Olive Kitteridge isn’t having any fun at all

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One of the most refreshing and unusual pieces of television I have seen is the strange story of Olive Kitteridge. An HBO mini series based on the Pulitzer winning book by Elizabeth Strout, Olive (Mc Dormand) is an interesting character to be sure. Sharp tongued, incredibly witty, dismissive, self contained, cerebral, self reliant, she is an unpopular and foreboding character in the neighbourhood of Maine, US where she lived her life.

Olive is most likely clinically depressed (her father committed suicide). She is married to a loving kind intelligent humorous man called Henry, works as a maths teacher, is world weary, misanthropic, and deeply irrevocably bored. Henry, though not quite comprehending the full complexity of Olive’s detached, acerbic, cold disassociation from any kind of emotional life, still loves her. It is a complicated love each has for the other, involving much compromise, excessive personal space, denial, and suppressed anger. Both their love for each other also covers over their desires for a more compatible partner, the confession of which occurs under the intensity of a near death experience for both of them. Olive pines for a witty intellectual Jim O Casey (who dies in a car crash), and Henry secretly longs for other, more emotionally available women (a young widow who ends up marrying another man). Perhaps more than anything, aside from the depression she endures, is the fact that Olive never achieved anything that actually fulfilled her. She is more a blocked force than a spent one. Filled with much intellectual energy, and yet afraid to act in a world she has already depressively rejected, Olive hates herself and yet cannot forgive the foregone conclusion of her own failure.

Depressingly, she remains on the periphery of her own life, a person sitting watching her life quietly drift away. She is bored, bored beyond any possibility of feeling anything other than a sense of gathering annoyance with the world and what she perceives to be irrevocably absurd, and behaviour that is vain, selfish and cruel on the part of humanity. Death haunts her – her fathers death, the suicides of friends she tries vainly to save, her own death and her longing for death. Surrounded by the absurdity of death and clouded by depression she seemingly sits close to edge of oblivion while simultaneously scoffing at it. The anger she feels against herself is equally directed at persons, family and those unfortunate enough to cross paths with her. Exacting, angry and jealous – she is nonetheless capable of acts of tremendous compassion. She understands depression,understands that the condition has in many ways shaped her personality. She sees it in the behaviour of other self destructive depressives. She saves many people from ending their own lives, as well as spotting someone accidentally falling into the sea. But nothing, no altruistic act gives her joy or leads her out of the cell of her isolation and frustration. She sees time as the worst enemy. She watches the years pass. She watches one cycle of life ends all too quickly, meaninglessly replaced by another. And Olive feels her own time passing by. She wants some meaningful connection or to do some meaningful action. But she cannot. Whether if a fear of being in the world breeding her depression, or whether it is depression holding her back, it seems she is doomed to forever remain frozen in a kind of amber of unfulfilled desire.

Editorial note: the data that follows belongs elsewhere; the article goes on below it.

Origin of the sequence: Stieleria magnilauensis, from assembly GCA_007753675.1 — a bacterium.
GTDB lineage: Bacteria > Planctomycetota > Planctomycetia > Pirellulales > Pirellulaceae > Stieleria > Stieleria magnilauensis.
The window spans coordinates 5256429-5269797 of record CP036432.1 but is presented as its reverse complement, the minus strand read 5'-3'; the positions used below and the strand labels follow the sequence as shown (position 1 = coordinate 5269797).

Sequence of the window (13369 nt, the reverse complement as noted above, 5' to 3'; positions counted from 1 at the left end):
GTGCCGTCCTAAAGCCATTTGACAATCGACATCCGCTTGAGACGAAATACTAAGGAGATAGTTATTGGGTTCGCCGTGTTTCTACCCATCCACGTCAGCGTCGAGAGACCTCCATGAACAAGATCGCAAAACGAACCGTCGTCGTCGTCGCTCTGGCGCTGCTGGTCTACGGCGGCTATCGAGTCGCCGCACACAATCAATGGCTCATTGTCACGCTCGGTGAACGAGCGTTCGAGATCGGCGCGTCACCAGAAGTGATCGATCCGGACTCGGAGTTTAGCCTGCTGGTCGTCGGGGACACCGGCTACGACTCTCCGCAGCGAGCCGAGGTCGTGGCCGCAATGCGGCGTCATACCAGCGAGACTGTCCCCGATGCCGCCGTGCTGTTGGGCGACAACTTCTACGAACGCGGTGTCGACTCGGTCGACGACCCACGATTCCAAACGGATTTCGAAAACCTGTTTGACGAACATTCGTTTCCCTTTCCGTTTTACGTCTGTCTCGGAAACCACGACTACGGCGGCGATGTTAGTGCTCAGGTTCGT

Ultimatelyolive_kitteridge_ssp her own inner void swallows her (it always does) and she reaches the point as an old woman that she wants to kill herself. And yet she cannot. Children playing in the woods interrupt her suicide attempt, and she snaps out of it and has something of an inner breakthrough. She had reached her lowest point and there at that point she discovered a place of self belief she never hitherto known. The world remains utterly incomprehensible, pointless, and yet it is somewhere she is not yet ready to leave. And she watches birds fly off. A wonderful mini series that looks unflinchingly at untreated depression and the ravages of suicide on the lives of others, and a deeply touching examination of an unfulfilled life, Olive Kitteridge is simply a gem – and I haven’t read the novel – yet.

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